Among the rifle’s best features is the slightly oversized Wilson Combat grip. This grip has a good balance of adhesion and abrasion. Gas systems are often debated. The shorter type seems harder on the action. The Wilson Combat Protector uses a mid-length system. This is what I normally use on my own rifle builds. The gas impingement system, bolt, and two-stage trigger are all standard AR-15 fare — done well, but standard.
When you handle an AR-15 rifle, it is like an old friend. No matter how many ARs you have handled in the past, regardless of whether they were high or low end, muscle memory takes care of details, and you feel a sensation of comfort. Of course, the controls may be crisper with a more expensive rifle, the trigger may be better, the stock may shift less etc., but the handling remains the same ergonomic marvel America’s rifle is known for.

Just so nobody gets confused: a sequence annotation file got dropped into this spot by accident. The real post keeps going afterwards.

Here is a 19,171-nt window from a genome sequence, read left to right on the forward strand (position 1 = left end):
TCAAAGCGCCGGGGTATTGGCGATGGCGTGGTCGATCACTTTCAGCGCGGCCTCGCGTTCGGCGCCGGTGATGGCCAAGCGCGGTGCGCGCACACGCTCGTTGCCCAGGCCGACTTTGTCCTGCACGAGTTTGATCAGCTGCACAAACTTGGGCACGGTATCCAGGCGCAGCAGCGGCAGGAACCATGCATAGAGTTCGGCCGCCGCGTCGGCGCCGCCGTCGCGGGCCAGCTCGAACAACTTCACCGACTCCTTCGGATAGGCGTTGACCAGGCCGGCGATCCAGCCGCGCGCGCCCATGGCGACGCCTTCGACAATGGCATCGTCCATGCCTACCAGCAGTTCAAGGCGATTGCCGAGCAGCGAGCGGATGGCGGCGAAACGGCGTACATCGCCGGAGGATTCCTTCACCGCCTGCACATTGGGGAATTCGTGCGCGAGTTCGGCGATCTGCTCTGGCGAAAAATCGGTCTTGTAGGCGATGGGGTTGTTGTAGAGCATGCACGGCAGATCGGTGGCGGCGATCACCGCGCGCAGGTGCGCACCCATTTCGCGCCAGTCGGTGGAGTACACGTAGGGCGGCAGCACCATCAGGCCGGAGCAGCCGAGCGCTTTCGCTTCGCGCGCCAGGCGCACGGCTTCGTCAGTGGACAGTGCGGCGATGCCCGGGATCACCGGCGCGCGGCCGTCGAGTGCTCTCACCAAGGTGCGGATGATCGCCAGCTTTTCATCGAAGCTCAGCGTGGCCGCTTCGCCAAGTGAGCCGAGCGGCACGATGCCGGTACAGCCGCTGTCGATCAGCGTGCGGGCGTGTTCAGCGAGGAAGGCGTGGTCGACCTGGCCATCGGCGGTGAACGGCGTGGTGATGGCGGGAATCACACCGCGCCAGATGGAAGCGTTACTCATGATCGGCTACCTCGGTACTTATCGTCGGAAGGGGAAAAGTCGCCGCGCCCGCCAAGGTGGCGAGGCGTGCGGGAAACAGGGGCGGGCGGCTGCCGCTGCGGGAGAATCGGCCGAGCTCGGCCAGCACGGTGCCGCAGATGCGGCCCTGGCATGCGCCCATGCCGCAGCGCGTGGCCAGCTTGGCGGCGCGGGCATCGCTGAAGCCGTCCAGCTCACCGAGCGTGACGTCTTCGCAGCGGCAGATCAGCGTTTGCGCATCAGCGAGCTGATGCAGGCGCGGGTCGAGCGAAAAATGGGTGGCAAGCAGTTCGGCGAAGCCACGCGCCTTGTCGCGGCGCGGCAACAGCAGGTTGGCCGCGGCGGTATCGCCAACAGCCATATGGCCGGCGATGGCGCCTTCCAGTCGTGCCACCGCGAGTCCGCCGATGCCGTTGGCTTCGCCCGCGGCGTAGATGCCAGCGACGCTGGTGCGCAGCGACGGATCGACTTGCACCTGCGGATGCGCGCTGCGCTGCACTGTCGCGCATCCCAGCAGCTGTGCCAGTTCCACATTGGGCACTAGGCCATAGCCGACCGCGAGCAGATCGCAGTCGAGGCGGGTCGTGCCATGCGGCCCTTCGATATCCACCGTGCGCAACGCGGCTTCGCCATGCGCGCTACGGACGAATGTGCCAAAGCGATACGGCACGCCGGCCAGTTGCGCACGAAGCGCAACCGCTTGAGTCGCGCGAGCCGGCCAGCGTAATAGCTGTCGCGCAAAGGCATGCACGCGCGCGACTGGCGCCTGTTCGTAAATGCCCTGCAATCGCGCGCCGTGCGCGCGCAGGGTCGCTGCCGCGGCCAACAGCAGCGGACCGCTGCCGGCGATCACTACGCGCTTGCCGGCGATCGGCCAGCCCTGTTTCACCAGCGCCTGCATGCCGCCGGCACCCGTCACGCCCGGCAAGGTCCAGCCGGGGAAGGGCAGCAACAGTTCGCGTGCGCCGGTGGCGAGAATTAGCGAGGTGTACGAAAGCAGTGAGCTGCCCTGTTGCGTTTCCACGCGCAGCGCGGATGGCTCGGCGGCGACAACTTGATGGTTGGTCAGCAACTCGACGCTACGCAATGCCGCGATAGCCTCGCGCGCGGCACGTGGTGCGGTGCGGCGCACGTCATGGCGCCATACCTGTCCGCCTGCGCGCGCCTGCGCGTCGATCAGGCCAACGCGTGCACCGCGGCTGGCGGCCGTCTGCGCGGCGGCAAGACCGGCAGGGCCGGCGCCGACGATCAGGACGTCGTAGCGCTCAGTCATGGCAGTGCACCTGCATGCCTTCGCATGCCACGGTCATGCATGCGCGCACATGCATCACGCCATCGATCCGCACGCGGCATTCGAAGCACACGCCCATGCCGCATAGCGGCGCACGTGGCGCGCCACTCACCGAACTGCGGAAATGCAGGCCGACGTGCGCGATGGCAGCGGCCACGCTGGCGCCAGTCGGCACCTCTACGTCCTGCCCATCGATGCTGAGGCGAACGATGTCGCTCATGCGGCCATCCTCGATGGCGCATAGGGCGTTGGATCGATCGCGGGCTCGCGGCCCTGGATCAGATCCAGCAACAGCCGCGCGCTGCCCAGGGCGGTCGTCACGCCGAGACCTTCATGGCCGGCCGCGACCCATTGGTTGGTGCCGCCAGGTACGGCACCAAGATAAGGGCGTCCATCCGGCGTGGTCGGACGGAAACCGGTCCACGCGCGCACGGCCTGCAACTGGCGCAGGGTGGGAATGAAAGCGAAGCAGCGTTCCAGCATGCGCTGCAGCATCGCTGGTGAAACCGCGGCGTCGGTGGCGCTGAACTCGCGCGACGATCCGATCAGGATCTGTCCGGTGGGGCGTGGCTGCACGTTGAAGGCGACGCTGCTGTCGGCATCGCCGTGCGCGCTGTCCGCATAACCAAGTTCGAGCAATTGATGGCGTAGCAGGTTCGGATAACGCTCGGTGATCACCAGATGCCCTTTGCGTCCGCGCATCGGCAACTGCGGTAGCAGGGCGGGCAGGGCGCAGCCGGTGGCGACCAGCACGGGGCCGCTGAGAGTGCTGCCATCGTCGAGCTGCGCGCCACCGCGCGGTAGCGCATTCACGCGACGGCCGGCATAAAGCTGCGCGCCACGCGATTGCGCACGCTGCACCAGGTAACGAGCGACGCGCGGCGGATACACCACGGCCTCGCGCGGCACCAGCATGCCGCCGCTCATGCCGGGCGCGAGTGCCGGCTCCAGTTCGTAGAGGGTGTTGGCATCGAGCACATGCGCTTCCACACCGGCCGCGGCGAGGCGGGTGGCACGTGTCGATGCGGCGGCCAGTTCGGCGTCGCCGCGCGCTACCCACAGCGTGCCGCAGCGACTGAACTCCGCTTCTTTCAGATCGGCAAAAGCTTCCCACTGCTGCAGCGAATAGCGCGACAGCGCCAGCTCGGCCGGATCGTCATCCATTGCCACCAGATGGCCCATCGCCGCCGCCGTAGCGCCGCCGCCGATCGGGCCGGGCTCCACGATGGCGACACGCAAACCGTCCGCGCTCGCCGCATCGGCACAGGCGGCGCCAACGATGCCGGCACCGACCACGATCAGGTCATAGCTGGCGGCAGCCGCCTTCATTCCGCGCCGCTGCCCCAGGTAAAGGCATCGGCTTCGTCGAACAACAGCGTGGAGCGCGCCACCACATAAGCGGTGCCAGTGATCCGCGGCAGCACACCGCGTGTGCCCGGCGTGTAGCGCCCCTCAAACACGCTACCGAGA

The Wilson Combat Protector features crisp controls including the safety, magazine release, and bolt release. The rifle weighs in at 6.5 pounds — ideal for most uses. The barrel is free-floating. The Wilson Combat handguard features M-Lok attachments. This allows slick, comfortable handling when a device or two is mounted. It isn’t rough like some Picatinny types.
The flat-top receiver offers plenty of room for mounting optics. The rifle is supplied with a single magazine. It accepts all AR-15 magazines I tested. My example, in .300 HAM’R, uses standard 5.56mm magazines. I used primarily Magpul magazines during the firing evaluation of this rifle.
The rifle features a flash hider that works well enough but isn’t really an effective muzzle brake. The rifle features a well-finished bolt with properly staked gas keys. The six-position stock is like other AR-15 stocks. However, the stock was more rigid and did not rattle like most.